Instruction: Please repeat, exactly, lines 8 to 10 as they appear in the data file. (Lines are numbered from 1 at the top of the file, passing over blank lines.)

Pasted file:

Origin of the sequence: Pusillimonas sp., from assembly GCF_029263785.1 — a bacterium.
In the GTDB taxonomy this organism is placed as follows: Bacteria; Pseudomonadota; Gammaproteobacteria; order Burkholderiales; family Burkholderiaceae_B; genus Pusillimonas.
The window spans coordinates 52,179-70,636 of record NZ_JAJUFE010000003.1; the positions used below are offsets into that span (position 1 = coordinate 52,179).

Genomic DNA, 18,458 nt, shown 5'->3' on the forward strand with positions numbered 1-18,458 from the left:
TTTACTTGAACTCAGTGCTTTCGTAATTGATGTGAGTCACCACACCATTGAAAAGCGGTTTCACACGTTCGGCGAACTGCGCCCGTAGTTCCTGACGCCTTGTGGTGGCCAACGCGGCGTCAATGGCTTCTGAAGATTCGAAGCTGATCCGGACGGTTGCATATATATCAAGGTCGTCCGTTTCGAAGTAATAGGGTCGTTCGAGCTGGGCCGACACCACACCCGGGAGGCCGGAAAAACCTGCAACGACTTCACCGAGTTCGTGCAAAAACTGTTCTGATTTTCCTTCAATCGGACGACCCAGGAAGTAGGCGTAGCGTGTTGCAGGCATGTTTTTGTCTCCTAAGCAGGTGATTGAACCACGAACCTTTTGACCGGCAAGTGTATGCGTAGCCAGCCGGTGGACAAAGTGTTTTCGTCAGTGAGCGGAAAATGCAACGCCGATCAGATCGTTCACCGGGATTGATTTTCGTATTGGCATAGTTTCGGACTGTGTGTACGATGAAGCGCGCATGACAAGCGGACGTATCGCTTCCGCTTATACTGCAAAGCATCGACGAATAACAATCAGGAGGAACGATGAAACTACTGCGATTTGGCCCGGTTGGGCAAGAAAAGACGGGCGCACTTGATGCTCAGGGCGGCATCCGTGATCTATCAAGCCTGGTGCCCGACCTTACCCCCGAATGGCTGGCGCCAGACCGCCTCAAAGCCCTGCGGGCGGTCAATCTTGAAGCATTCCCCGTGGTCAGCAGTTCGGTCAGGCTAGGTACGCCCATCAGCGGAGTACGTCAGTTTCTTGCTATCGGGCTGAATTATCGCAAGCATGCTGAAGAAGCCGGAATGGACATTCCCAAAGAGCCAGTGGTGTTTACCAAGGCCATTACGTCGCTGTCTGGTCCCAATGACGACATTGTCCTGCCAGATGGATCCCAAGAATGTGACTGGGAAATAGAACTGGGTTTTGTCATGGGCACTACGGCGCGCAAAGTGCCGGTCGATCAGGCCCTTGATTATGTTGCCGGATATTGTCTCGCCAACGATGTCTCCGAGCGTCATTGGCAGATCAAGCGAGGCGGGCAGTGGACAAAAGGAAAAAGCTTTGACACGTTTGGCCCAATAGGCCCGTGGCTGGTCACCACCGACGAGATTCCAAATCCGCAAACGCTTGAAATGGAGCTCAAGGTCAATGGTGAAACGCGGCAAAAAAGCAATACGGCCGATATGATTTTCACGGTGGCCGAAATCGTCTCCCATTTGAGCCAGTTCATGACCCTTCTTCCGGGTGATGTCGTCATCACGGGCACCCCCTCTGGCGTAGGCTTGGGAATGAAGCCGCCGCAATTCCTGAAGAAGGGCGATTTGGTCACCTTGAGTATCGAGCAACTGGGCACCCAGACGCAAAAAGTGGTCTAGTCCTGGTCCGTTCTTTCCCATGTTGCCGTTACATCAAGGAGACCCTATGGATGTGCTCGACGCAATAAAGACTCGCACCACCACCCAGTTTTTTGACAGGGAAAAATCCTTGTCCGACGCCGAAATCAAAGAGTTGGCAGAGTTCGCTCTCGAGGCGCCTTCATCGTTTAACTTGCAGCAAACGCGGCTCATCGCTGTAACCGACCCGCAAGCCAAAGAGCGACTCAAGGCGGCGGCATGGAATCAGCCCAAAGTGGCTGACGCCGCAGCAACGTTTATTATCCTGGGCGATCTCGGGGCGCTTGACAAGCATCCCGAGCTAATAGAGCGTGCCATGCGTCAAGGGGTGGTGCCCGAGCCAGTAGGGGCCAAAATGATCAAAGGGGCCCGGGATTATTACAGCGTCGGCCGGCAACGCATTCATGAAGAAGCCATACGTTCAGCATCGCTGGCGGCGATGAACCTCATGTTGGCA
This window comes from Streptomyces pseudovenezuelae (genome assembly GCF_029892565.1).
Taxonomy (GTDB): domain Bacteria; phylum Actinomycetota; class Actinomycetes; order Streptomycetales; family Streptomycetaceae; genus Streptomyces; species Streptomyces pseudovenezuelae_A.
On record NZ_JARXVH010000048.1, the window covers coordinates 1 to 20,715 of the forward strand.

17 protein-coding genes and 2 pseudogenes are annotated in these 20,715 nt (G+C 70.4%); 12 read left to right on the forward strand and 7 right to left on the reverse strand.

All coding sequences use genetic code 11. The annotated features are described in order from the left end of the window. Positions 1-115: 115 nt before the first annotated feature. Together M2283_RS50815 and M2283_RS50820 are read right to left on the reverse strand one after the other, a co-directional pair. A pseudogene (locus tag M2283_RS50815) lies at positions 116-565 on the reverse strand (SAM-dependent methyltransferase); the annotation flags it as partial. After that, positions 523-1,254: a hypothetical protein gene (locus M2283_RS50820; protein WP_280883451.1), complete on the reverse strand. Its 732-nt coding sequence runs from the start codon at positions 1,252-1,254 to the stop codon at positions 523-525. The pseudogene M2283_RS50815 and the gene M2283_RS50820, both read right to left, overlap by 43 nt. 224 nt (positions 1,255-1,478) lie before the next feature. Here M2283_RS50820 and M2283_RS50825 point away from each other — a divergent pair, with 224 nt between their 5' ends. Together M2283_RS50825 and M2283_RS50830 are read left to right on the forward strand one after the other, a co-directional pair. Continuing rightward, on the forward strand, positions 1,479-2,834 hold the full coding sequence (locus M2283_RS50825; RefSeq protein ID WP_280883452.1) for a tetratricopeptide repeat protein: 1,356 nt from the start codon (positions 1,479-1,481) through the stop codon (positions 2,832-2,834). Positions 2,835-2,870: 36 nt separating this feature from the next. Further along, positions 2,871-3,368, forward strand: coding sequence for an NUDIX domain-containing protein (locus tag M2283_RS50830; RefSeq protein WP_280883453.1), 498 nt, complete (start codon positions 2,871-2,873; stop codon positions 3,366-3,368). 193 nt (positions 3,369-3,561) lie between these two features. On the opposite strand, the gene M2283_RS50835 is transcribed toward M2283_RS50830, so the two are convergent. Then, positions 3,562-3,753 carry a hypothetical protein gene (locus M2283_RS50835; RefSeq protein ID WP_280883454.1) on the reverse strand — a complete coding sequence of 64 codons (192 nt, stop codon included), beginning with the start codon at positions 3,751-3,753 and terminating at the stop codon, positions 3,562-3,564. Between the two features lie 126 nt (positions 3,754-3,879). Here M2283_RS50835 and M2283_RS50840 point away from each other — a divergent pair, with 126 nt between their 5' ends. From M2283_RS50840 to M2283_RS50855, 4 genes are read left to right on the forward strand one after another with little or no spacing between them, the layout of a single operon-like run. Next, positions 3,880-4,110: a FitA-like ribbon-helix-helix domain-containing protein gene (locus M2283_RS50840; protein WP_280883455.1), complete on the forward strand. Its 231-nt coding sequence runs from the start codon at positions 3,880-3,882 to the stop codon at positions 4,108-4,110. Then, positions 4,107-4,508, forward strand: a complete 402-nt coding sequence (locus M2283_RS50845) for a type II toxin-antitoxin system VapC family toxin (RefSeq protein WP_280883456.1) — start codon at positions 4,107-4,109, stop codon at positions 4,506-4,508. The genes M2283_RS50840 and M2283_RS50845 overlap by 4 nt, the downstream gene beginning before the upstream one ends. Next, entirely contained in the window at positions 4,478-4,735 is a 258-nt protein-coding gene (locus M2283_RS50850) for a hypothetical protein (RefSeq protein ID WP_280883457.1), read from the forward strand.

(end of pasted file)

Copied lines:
On record NZ_JARXVH010000048.1, the window covers coordinates 1 to 20,715 of the forward strand.

17 protein-coding genes and 2 pseudogenes are annotated in these 20,715 nt (G+C 70.4%); 12 read left to right on the forward strand and 7 right to left on the reverse strand.

All coding sequences use genetic code 11. The annotated features are described in order from the left end of the window. Positions 1-115: 115 nt before the first annotated feature. Together M2283_RS50815 and M2283_RS50820 are read right to left on the reverse strand one after the other, a co-directional pair. A pseudogene (locus tag M2283_RS50815) lies at positions 116-565 on the reverse strand (SAM-dependent methyltransferase); the annotation flags it as partial. After that, positions 523-1,254: a hypothetical protein gene (locus M2283_RS50820; protein WP_280883451.1), complete on the reverse strand. Its 732-nt coding sequence runs from the start codon at positions 1,252-1,254 to the stop codon at positions 523-525. The pseudogene M2283_RS50815 and the gene M2283_RS50820, both read right to left, overlap by 43 nt. 224 nt (positions 1,255-1,478) lie before the next feature. Here M2283_RS50820 and M2283_RS50825 point away from each other — a divergent pair, with 224 nt between their 5' ends. Together M2283_RS50825 and M2283_RS50830 are read left to right on the forward strand one after the other, a co-directional pair. Continuing rightward, on the forward strand, positions 1,479-2,834 hold the full coding sequence (locus M2283_RS50825; RefSeq protein ID WP_280883452.1) for a tetratricopeptide repeat protein: 1,356 nt from the start codon (positions 1,479-1,481) through the stop codon (positions 2,832-2,834). Positions 2,835-2,870: 36 nt separating this feature from the next. Further along, positions 2,871-3,368, forward strand: coding sequence for an NUDIX domain-containing protein (locus tag M2283_RS50830; RefSeq protein WP_280883453.1), 498 nt, complete (start codon positions 2,871-2,873; stop codon positions 3,366-3,368). 193 nt (positions 3,369-3,561) lie between these two features. On the opposite strand, the gene M2283_RS50835 is transcribed toward M2283_RS50830, so the two are convergent. Then, positions 3,562-3,753 carry a hypothetical protein gene (locus M2283_RS50835; RefSeq protein ID WP_280883454.1) on the reverse strand — a complete coding sequence of 64 codons (192 nt, stop codon included), beginning with the start codon at positions 3,751-3,753 and terminating at the stop codon, positions 3,562-3,564. Between the two features lie 126 nt (positions 3,754-3,879). Here M2283_RS50835 and M2283_RS50840 point away from each other — a divergent pair, with 126 nt between their 5' ends. From M2283_RS50840 to M2283_RS50855, 4 genes are read left to right on the forward strand one after another with little or no spacing between them, the layout of a single operon-like run. Next, positions 3,880-4,110: a FitA-like ribbon-helix-helix domain-containing protein gene (locus M2283_RS50840; protein WP_280883455.1), complete on the forward strand. Its 231-nt coding sequence runs from the start codon at positions 3,880-3,882 to the stop codon at positions 4,108-4,110. Then, positions 4,107-4,508, forward strand: a complete 402-nt coding sequence (locus M2283_RS50845) for a type II toxin-antitoxin system VapC family toxin (RefSeq protein WP_280883456.1) — start codon at positions 4,107-4,109, stop codon at positions 4,506-4,508. The genes M2283_RS50840 and M2283_RS50845 overlap by 4 nt, the downstream gene beginning before the upstream one ends. Next, entirely contained in the window at positions 4,478-4,735 is a 258-nt protein-coding gene (locus M2283_RS50850) for a hypothetical protein (RefSeq protein ID WP_280883457.1), read from the forward strand.